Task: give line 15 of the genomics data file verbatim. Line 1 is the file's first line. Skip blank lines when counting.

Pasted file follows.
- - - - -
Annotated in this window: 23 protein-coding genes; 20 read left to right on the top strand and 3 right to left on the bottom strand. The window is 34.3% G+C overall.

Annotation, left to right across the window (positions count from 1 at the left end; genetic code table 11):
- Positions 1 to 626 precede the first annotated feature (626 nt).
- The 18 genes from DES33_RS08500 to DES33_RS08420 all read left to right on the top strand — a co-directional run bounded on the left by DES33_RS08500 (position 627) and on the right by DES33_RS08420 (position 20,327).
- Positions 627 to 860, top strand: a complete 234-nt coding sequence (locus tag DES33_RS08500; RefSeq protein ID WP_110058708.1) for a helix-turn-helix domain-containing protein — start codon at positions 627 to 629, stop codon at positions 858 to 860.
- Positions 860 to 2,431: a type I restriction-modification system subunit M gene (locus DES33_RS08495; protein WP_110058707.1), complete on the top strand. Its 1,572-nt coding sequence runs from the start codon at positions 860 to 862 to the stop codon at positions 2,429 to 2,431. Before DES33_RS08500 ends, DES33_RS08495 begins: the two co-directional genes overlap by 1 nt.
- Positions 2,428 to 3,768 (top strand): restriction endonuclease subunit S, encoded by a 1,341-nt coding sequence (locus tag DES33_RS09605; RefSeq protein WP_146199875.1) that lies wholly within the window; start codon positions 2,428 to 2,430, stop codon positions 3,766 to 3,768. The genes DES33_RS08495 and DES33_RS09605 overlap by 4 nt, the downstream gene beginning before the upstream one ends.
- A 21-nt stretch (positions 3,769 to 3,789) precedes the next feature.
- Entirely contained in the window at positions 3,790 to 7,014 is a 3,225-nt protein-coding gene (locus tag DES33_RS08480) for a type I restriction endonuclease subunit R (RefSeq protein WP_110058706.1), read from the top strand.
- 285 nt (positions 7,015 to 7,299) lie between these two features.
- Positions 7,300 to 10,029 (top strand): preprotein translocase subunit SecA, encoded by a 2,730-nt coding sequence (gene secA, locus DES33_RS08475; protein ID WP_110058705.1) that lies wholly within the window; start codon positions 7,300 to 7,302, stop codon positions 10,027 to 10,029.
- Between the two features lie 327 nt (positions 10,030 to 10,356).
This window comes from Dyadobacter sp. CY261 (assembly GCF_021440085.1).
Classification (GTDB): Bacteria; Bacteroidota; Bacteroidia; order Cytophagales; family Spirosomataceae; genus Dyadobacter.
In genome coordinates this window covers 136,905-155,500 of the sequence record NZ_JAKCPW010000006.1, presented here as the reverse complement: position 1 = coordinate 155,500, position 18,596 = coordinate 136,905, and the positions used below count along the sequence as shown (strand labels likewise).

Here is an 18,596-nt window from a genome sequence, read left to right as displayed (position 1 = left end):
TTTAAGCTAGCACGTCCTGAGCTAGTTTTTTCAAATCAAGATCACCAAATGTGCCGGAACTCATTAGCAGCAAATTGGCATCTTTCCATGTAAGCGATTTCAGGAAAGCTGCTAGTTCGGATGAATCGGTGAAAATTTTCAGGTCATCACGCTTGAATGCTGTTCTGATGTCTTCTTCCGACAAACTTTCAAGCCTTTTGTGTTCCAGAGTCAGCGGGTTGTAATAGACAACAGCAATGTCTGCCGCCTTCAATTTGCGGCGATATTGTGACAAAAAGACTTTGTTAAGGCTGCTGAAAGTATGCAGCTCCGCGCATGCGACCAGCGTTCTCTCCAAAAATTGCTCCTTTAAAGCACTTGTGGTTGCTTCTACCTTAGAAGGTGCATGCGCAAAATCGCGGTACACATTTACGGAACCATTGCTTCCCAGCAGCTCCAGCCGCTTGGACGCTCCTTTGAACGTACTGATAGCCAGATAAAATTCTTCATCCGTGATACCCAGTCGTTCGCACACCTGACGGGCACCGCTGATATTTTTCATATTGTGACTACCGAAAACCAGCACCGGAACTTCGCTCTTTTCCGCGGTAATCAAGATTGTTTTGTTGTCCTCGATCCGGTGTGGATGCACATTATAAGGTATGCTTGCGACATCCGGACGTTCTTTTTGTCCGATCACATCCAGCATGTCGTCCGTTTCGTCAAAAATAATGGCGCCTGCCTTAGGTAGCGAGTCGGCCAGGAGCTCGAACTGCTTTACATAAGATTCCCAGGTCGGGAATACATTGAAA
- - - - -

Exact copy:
In genome coordinates this window covers 136,905-155,500 of the sequence record NZ_JAKCPW010000006.1, presented here as the reverse complement: position 1 = coordinate 155,500, position 18,596 = coordinate 136,905, and the positions used below count along the sequence as shown (strand labels likewise).